Human (CIE) 3 cone reptile 4 cone reptile
Cone Excitation
Colour Coordinate ( 0.31 ; 0.34 ) ( 0.4 ; 0.37 ) ( 0.25 ; 0.3 ; 0.28 )
CCT 6700 Kelvin 4900 Kelvin 5600 Kelvin
distance 0.03 0.04
colour space 3-D-graph not implemented yet

Vitamin D3 Analysis

Vitamin D3 is produced by UVB radiation around 300 nm. 7DHC/ProD3 present in the skin is converted to PreD3 when absorbing an UV photon. PreD3 can be converted back to ProD3, to Lumisterol, or to Tachysterol when absorbing another UV photon or can be converted to Vitamin D3 in a warm environment.

This process prevents any overdose of vitamin D3 from UV radiation with a spectrum similar to sunlight. As a comparison the solar spectra at 20°(id:14) and at 85°(id:21) solar angle are shown.

Spectrum in the vitamin D3 active wavelength range

The equilibrium of the photoproducts depends on the actual UV spectrum in the range 250 nm - 340 nm. With knowledge of the conversion probabilities and absorption spectra of 7DHC, PreD3, Tachysterol, and Lumisterol it is possible to calculate the ratio of photoproducts in equilibrium. This is based on scientific literature [1066], however the constants that are used for the calculation are not well calibrated with experiments. It is therefore not a solid method, but I consider it useful as a first guess how natural a UV spectrum is.

Caveat: This evaluation is extremely sensitive to the qualitiy of the spectral measurement in the range 220 nm - 340 nm. High quality spectrometers and good background calibration is needed to get the noise below 300 nm low enough for this evaluation. Please check at least the UV graph above for noise.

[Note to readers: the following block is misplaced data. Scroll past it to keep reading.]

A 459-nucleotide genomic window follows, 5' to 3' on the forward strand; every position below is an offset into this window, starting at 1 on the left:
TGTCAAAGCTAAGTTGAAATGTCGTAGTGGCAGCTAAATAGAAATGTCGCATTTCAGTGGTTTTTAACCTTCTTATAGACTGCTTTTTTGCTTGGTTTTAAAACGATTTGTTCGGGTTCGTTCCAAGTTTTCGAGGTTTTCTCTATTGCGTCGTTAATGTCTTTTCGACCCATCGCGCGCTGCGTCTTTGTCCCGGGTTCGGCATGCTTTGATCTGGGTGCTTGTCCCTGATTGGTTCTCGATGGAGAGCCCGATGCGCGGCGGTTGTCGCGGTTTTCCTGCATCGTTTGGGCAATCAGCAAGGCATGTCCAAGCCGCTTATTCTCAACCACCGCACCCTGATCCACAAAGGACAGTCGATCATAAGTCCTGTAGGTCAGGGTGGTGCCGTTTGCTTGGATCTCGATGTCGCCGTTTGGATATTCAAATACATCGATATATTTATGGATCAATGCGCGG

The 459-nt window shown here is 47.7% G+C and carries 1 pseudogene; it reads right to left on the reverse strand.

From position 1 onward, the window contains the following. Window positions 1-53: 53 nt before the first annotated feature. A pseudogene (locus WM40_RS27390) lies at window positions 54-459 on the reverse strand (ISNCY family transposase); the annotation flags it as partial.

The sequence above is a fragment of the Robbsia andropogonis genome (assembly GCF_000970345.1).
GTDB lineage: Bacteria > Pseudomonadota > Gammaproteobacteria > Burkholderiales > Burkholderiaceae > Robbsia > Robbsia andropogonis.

Simulation of the development of the Vitamin D3 photoproducts Simulation of the development of the Vitamin D3 photoproducts

The ratio of the two solarmeters 6.2 (UVB) and 6.5 (UV index) readings has proven a useful and very simply number to acess the spectral shape in the vitamin-d3-active region.

Effective Irradiances

Effective irradiances are calculated for all ranges, actionspectra and radiometers currently present in this database.

The calculation method is a numerical implementation (Simpson's rule) of the formula

To learn more about calculating effective irradiances and radiometers I recommend this excellent report on UVB meters: Characterizing the Performance of Integral Measuring UV-Meters (pdf).

The numbers in the following tables can also be used to estimate certain (effective) irradiances from radiomer readings. Example: If the database lists

  • range: UVB (US) = 13.8 µW/cm²
  • radiometer: Solarmeter 6.2 = 19.6 µW/cm²